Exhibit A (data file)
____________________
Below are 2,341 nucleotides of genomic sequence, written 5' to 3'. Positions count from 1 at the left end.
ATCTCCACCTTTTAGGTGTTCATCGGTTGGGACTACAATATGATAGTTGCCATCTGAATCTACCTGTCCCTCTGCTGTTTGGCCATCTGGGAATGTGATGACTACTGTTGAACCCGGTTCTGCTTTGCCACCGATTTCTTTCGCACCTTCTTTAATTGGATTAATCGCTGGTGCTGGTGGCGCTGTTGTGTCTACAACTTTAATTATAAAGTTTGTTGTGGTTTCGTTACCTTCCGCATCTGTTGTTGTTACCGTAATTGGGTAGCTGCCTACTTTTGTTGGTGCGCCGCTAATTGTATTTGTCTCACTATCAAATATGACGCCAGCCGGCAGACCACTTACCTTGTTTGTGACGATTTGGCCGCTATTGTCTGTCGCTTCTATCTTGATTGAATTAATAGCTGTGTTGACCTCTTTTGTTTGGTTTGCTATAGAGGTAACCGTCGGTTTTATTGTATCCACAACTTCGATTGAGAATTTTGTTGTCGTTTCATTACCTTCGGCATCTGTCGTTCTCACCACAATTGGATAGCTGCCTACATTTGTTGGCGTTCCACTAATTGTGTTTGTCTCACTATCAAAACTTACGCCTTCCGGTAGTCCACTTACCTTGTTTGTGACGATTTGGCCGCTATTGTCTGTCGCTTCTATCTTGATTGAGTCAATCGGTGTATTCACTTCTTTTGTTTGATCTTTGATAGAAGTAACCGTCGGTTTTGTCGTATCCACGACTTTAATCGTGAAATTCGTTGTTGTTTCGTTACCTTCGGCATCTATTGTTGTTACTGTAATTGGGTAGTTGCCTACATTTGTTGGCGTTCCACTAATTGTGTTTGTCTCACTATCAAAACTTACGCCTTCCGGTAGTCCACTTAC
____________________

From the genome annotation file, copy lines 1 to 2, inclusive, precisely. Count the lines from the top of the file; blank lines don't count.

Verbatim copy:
Below are 2,341 nucleotides of genomic sequence, written 5' to 3'. Positions count from 1 at the left end.
ATCTCCACCTTTTAGGTGTTCATCGGTTGGGACTACAATATGATAGTTGCCATCTGAATCTACCTGTCCCTCTGCTGTTTGGCCATCTGGGAATGTGATGACTACTGTTGAACCCGGTTCTGCTTTGCCACCGATTTCTTTCGCACCTTCTTTAATTGGATTAATCGCTGGTGCTGGTGGCGCTGTTGTGTCTACAACTTTAATTATAAAGTTTGTTGTGGTTTCGTTACCTTCCGCATCTGTTGTTGTTACCGTAATTGGGTAGCTGCCTACTTTTGTTGGTGCGCCGCTAATTGTATTTGTCTCACTATCAAATATGACGCCAGCCGGCAGACCACTTACCTTGTTTGTGACGATTTGGCCGCTATTGTCTGTCGCTTCTATCTTGATTGAATTAATAGCTGTGTTGACCTCTTTTGTTTGGTTTGCTATAGAGGTAACCGTCGGTTTTATTGTATCCACAACTTCGATTGAGAATTTTGTTGTCGTTTCATTACCTTCGGCATCTGTCGTTCTCACCACAATTGGATAGCTGCCTACATTTGTTGGCGTTCCACTAATTGTGTTTGTCTCACTATCAAAACTTACGCCTTCCGGTAGTCCACTTACCTTGTTTGTGACGATTTGGCCGCTATTGTCTGTCGCTTCTATCTTGATTGAGTCAATCGGTGTATTCACTTCTTTTGTTTGATCTTTGATAGAAGTAACCGTCGGTTTTGTCGTATCCACGACTTTAATCGTGAAATTCGTTGTTGTTTCGTTACCTTCGGCATCTATTGTTGTTACTGTAATTGGGTAGTTGCCTACATTTGTTGGCGTTCCACTAATTGTGTTTGTCTCACTATCAAAACTTACGCCTTCCGGTAGTCCACTTAC